*A healer – A mythical figure in witch lore, that by all accounts, is centuries perished. A figure of legend which, has been said to posses the ability to tare the very souls from natural and, supernatural beings alike, and send them to their eternal death.


“Maree, listen to me!”

“Mother it is impossible! There are spells that have to be done, rituals to perform. I did none of those. I couldn’t even use a simple protective spell!” I wanted to explode. I needed to scream. I didn’t want to be a witch, and I never wanted to be a legend.

“Maree, when we found you, he was there, dead, soul ripped from his body.”

“I need time to think” I left the room, this time trembling in fear and not anger, tears falling down my face.


That night I was consumed by fear. The nightmares came pouring in. Static red stuttered through my mind, surrounded by flashing images, people running, people screaming. Each time it would change, a teenage couple, a young boy, an elderly woman. They all ran. They all screamed. They were all slaughtered through my veil of chaotic static red. My hands forever covered in blood, my feet stumbling through the streets, and the hunger. The hunger was the worst.

For weeks on end it continued, and even when I woke I felt drained and hungry. My mother couldn’t do anything. She even went searching for my father. 15 years later and she went looking for the ghost of abandonment. She searched vessel to vessel and couldn’t find his new body. For 15 yrs he wasn’t needed. I was just a witch and now I was dreaming of blood and hunger and he was no-where to be found.

When the nightmare came I started thrashing, scratching, and biting myself. Every day I would wake up with new marks on my body, visible reminders of my nights torment. The neighbours began to look at me differently, even scared, so I become solitary. My room became my confinement and my window the only view to the real world. My mother kept trying to teach me about the healers. She kept saying it was the reason I was having these nightmares, because I was scared of what I was, scared of what I could be.


Drip. Drip. Drip

The rain was trickling down outside the window pane. One by one, I watched each drop make its path down the glass. I could see my face reflected in its mirror like surface, blurring every detail. How do I feel? Cold. It was so cold. But I was not scared. Never scared. They were wrong, They had to be wrong. I hung my head. The rain continued to dribble down the window.

Drip. Drip. Drip.

Through the stillness, like being carried on a breeze, the words ‘They’re right,’ whispered through my mind. I just sighed. I’ve heard stranger things recently. ‘You know they’re right,’ it insisted.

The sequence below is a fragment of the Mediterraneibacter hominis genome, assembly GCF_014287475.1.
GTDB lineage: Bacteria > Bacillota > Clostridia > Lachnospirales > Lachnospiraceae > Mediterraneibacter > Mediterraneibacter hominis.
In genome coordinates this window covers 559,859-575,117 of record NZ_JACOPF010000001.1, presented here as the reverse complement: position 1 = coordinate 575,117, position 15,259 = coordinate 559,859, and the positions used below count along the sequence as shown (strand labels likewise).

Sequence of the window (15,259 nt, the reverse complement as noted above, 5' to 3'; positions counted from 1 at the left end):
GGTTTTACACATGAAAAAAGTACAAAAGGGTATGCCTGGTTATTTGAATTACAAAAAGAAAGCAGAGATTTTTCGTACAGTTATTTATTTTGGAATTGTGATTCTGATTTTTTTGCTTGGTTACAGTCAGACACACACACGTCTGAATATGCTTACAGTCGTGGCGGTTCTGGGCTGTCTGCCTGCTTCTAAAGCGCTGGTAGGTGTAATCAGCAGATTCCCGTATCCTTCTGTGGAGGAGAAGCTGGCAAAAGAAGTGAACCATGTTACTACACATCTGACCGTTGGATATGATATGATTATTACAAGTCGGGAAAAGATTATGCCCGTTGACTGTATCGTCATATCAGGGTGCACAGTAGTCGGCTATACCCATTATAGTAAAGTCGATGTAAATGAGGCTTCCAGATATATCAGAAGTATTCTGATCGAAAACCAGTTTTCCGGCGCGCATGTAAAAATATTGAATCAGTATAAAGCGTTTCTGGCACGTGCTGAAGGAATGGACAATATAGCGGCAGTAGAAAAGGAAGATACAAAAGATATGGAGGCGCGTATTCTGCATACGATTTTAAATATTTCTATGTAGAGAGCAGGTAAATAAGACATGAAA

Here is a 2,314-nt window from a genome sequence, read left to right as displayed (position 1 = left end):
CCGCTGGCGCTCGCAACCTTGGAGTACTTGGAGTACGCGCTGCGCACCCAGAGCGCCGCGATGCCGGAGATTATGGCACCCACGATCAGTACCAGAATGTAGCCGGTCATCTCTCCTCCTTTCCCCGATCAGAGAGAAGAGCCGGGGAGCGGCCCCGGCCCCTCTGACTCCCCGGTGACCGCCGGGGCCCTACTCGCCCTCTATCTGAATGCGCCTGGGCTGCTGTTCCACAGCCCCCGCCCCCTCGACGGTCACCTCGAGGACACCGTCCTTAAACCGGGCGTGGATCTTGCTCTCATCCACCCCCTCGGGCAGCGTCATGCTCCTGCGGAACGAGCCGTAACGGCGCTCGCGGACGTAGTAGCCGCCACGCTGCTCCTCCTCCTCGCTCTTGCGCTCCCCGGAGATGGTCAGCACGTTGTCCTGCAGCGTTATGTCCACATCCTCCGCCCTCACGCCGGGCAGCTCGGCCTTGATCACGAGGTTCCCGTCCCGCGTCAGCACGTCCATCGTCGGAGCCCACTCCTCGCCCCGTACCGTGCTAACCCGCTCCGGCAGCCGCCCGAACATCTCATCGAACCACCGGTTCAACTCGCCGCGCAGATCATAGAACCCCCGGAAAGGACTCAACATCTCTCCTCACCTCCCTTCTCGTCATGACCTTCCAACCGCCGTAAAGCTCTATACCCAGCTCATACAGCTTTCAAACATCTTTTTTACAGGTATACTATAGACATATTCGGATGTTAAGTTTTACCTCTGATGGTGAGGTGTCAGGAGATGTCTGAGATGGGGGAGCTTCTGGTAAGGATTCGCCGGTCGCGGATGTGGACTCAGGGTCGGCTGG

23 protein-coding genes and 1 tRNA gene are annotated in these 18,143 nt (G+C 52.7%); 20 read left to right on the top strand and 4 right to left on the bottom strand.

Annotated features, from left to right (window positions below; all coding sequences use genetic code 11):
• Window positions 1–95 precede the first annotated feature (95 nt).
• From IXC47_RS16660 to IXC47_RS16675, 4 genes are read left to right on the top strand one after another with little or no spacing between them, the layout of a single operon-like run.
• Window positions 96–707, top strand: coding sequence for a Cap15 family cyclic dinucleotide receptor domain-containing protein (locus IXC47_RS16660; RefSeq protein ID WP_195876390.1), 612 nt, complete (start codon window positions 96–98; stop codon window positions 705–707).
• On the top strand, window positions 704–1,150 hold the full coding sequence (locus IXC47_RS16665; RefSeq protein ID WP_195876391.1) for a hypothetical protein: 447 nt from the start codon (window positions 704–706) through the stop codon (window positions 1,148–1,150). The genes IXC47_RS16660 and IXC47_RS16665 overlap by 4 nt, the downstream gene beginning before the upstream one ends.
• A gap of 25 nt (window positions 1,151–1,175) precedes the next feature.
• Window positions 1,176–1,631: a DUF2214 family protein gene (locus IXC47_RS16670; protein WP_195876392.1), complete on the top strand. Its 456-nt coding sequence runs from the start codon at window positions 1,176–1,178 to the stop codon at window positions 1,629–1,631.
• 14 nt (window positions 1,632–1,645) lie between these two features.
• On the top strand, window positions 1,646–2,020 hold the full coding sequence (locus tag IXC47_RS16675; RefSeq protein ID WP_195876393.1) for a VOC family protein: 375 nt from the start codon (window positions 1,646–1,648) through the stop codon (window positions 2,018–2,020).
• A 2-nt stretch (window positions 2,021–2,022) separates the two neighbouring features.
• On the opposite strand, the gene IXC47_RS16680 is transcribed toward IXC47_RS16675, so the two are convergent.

I replied out loud, with all the energy I could find “For my subconscious, your voice is the wrong sex!” And in a whisper I added, “Just leave me alone”.

The voice replied stronger than expected, not just a slither through my mind, I sat up straight. Out of the corner of my eye I saw him. He was there with me, reflected in my window, standing near me, in my room.

“Your subconscious?” it chuckled. “Now Maree, don’t be delusional!” But when I stood and turned to face him, he was gone. I fell back into my seat and looked back at the frosted glass.

“Too late” I replied and paused, searching the glass, but his reflection was gone. “I am delusional.”

No reply.


That night the nightmares stopped completely and I was consumed by a peaceful dream. An average family dinner. A mother and her young family surrounding a table. They pass around a bowl of mashed potatoes and the gravy bowl. The little brother was flying his toy planes and the mother and daughter were laughing at his acting. Then their father came through the dining room door. I paused for a second, suddenly stunned back into my own conscious mind. I knew him, I thought. But, as quickly as it had happened, I was forced back into my dream self and was enjoying watching the dinner once again.


The next morning I felt better; no new marks, no black bags under my eyes, no hunger, but this was short lived. As soon as I stood up from my bed, my world slid sideways again, figuratively speaking. My feet touched the ground. So far normal. I got dressed. Still normal. Then I went to brush my hair. That’s when things went wrong.

The large mirror was standing across from me. I could see myself, from head to toe. My pristine white socks, my brand new jeans, my bright purple t-shirt, my dishevelled hair, my hair brush in my hand and the shocked look in my eyes. He was standing right behind me. The vampire, I supposedly killed, was standing right behind me. I did the first thing that came to mind; I screamed. He vanished and I ran out the door down to breakfast.

Can you imagine what they saw? Me, with my dishevelled hair, scared expression, running at full pace, straight into the kitchen while they’re all having breakfast.